5 signs it's time to close your business

By Joseph Anthony

Usually in my articles, I look at ways of saving, making and having more money in your business. This time, however, I'm going to take a look at the flip side of the business dream.

Here are five warning signs that you may need to drastically change or close down your business.

1.Your debt-to-asset ratio is on the rise. Businesses often borrow money to purchase equipment, buildings and other assets. Fine. But if debt as a percentage of assets is increasing, you could be on the road to being over-leveraged. Some business consultants consider it a sign of trouble if the debt-to-asset ratio is floating above 50%. What's prudent will vary from business to business, of course. But a rising debt ratio is seldom a good sign.

Similarly, a rising level of debt-to-shareholder-equity indicates your business's overall leverage is increasing. Effective and prudent use of leverage is an accepted part of many sectors of American business. But the greater your leverage or debt ratios, the more debt you have to service, the greater the drain on your profitability, and the less equity you have in your venture.

2.You're losing money and the losses are increasing. Some aspects of the tax code, such as the ability to depreciate assets that may actually be appreciating in value, make it possible for businesses to reduce their profit or show a loss even though the business is healthy.

We usually don't mind when a solid venture shows a tax loss. But if your business is losing money in real terms, and the tax code is only magnifying that loss, you've likely got a problem. Businesses do often lose money in the first few years of operation as they ramp up and try to take advantage of economies of scale.

However, if the losses are increasing, not dwindling, there comes a point where you have to look at your business model and decide whether it's realistic to assume you're going to be able to "grow out" of your losses. And don't send me e-mails pointing out all those money-losing Internet ventures with multi-million dollar stock valuations — I'm an old-fashioned guy who believes that any company (especially any small, closely held company) that doesn't make a profit eventually becomes worthless.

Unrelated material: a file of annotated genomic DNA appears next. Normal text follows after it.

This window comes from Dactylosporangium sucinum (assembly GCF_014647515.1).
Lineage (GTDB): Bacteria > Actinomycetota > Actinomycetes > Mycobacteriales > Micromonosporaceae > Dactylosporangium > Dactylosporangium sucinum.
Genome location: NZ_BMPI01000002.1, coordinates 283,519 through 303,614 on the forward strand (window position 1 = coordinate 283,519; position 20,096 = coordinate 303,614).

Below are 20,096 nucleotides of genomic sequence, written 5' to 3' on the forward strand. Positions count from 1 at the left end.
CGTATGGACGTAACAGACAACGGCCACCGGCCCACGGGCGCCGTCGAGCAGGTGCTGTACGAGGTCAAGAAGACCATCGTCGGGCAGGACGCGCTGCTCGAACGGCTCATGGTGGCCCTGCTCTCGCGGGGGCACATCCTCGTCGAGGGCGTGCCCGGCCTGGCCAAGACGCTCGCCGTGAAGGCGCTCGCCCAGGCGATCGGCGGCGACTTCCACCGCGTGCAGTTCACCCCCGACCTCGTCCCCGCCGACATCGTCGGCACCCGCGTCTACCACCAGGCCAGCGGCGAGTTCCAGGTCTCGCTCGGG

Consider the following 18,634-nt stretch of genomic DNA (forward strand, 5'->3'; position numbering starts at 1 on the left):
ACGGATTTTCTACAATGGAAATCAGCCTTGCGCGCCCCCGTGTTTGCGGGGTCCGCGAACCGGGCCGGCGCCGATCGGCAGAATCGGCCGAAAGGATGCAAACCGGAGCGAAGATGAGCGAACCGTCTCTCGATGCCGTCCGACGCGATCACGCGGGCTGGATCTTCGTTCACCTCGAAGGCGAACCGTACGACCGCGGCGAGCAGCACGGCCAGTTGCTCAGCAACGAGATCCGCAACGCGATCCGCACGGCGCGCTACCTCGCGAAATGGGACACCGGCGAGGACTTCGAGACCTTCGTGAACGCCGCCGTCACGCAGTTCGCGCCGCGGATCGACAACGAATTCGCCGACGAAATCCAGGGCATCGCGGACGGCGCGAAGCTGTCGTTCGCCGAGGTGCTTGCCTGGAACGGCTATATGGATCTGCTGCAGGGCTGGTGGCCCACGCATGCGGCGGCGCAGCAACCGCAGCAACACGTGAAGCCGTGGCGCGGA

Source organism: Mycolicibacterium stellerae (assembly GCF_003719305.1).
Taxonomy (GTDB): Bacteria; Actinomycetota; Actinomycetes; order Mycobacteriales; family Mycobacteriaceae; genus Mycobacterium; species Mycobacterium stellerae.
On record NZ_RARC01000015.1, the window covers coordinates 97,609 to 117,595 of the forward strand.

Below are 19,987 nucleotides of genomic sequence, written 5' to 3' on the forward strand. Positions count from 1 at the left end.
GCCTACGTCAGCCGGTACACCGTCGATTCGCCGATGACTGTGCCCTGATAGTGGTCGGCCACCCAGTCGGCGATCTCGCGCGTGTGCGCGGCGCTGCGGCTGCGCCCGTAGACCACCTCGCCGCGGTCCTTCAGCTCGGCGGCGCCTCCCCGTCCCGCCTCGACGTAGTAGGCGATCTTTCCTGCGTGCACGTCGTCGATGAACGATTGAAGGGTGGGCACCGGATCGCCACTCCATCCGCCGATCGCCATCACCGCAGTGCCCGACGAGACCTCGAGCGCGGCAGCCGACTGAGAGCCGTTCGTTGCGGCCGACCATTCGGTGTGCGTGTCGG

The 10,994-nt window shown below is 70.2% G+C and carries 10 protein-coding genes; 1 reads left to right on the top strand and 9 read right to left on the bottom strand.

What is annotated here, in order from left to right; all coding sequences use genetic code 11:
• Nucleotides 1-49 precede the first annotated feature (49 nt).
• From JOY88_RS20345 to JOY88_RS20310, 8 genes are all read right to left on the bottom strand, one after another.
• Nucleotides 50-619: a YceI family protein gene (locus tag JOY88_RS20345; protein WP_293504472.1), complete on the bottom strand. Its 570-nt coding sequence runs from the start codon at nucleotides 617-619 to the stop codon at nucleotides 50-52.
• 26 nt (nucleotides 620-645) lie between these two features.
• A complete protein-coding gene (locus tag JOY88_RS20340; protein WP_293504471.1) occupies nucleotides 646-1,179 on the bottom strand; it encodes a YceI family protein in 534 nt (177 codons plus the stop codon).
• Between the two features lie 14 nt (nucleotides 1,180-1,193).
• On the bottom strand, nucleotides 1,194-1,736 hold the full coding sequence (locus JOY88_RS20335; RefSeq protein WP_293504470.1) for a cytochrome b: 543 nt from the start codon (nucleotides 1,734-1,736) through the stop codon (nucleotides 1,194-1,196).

3.Your inventory turnover is slowing down. If your business is selling a product or products, having those items on the shelves longer than usual is indicative of a business slowdown. Not a good sign.

4.You're unable to raise more money for the business. I can do a riff as well as the next guy about the evils of banks. We've all heard stories about how a venture was doing all right until a loan application or line of credit renewal was turned down.

But looking at it from another angle, a recalcitrant banker actually may be helpful in letting you know that the business is not as good as you think it is. Lenders sometimes keep borrowers out of trouble — or at least, from getting in deeper trouble. A loan rejection can be a reality check for someone who thinks his or her current problems are only temporary.

I've seen this most often in the case of prospective real-estate ventures, when a businessperson has found what he thinks is a good piece of investment property but the bank won't approve a loan. Maybe the bank's analysis indicates the property is not profitable at the purchase price. Maybe the bank feels the numbers don't leave enough margin of error to protect it against a decline in a currently inflated real estate or rental market. But if the result is that the entrepreneur doesn't get into a real estate venture that's riskier than he thinks, both borrower and lender have benefited.

The recent relatively harsh environment for Internet companies seeking investment money is another version of outside forces telling entrepreneurs a venture isn't viable. Just last week I read about a dot-com company closing down because it couldn't get investors for its "next round" of financing. Again, looked at one way, the drying up of the investment money pool is a self-fulfilling prophecy. But looked at another, it's an example of outside observers making the judgment that a business isn't viable in the long term.

5.You're not having any fun. Having fun is a serious issue. I believe most successful businesspeople enjoy what they're doing. If you get up in the morning and you can't stand the thought of going in to run your business, if the Great American Dream of self-employment has become your own personal little nightmare, it's time to take a hard look at shutting down. Chances are you'll benefit at least in terms of your mental health — and it's hard to put a dollar value on that.
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